A DEVELOPER is threatening to derail NAMA with a legal challenge to the way it operates.
The urgent case taken by Paddy McKillen could have massive implications for the Irish economy and how the Government's bad bank is perceived abroad.
Mr McKillen is set to argue that €80m loans held by him and his companies should not be transferred to the NAMA -- because he is repaying them in full.
He denies that he is mounting "a full-frontal attack" on NAMA but wants the courts to declare that the definition of eligible assets used in the act is unconstitutional.
However, the Department of Finance is already arguing that if NAMA's operation is undermined it will have knock on effects for the cost of Government borrowing and, ultimately, cause unemployment.
Papers submitted by the Department to the High Court yesterday say that Mr McKillen's landmark action presents a "very real threat" to the "vital work" of NAMA.
The developer is best known for his redevelopment of a hospital on Jervis Street in Dublin city centre, which he turned into the Jervis Street Shopping Centre.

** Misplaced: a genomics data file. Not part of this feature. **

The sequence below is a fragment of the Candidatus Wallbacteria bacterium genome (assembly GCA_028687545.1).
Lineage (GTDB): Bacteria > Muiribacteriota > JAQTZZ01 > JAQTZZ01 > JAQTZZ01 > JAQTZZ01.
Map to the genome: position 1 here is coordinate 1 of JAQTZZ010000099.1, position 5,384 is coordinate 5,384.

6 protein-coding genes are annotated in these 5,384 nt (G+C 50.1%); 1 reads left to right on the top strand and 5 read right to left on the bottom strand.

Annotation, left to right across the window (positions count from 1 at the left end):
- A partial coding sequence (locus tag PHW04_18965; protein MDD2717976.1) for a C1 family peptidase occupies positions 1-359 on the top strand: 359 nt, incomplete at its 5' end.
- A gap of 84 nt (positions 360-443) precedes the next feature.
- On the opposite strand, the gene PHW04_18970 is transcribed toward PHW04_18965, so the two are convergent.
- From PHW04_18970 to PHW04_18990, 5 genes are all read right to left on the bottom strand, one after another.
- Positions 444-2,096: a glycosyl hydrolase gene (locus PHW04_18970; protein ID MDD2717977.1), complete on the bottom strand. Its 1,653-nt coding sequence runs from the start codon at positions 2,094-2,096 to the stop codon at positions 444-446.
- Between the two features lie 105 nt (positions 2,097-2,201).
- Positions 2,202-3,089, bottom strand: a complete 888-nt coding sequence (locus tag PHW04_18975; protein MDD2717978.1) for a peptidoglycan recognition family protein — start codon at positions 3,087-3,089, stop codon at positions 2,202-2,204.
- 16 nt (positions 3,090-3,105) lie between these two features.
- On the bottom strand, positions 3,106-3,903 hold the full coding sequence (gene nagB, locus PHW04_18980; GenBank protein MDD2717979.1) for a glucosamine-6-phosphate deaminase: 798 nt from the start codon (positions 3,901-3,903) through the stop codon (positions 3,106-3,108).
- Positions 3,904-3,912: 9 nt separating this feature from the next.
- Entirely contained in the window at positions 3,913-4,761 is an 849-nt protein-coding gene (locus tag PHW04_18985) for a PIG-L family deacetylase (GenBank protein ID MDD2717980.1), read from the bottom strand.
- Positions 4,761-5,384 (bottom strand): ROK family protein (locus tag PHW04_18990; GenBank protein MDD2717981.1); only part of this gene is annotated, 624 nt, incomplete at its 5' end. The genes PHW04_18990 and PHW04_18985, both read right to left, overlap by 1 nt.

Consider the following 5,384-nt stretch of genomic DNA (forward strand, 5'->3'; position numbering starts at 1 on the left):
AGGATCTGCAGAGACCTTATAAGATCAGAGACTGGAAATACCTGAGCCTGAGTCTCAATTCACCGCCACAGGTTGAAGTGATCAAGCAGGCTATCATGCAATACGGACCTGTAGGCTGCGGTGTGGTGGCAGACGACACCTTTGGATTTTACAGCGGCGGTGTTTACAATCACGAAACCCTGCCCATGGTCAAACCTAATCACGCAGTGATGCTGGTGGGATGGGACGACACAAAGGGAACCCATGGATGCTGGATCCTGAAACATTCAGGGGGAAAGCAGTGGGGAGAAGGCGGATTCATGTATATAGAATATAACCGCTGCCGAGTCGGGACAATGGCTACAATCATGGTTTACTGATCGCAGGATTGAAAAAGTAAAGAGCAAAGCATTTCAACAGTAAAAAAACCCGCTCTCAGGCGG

He lives in Foxrock in South County Dublin and hold a large stake in the Maybourne Hotel Group in London.
The hotel company owns the five-star Claridge's, Connaught and Berkeley hotels in London.
The Commercial Court has fast-tracked his case which will begin in full on October 12. It is expected to last four days.
Mr McKillen claims the €80m credit facilities from Bank of Ireland (BoI) are "fully performing", not impaired, and there is no default on repayments. The transfer of the loans would have a "drastic and significantly detrimental" impact on his business and property rights, he says.
Mr McKillen is seeking a declaration that parts of the act under which NAMA operates are unconstitutional.
However, the State will argue that the NAMA Act 2009 provides for the agency to take non-impaired loans and that this is "explicitly recognised" by the European Commission.
It says NAMA must take such loans to achieve its purpose.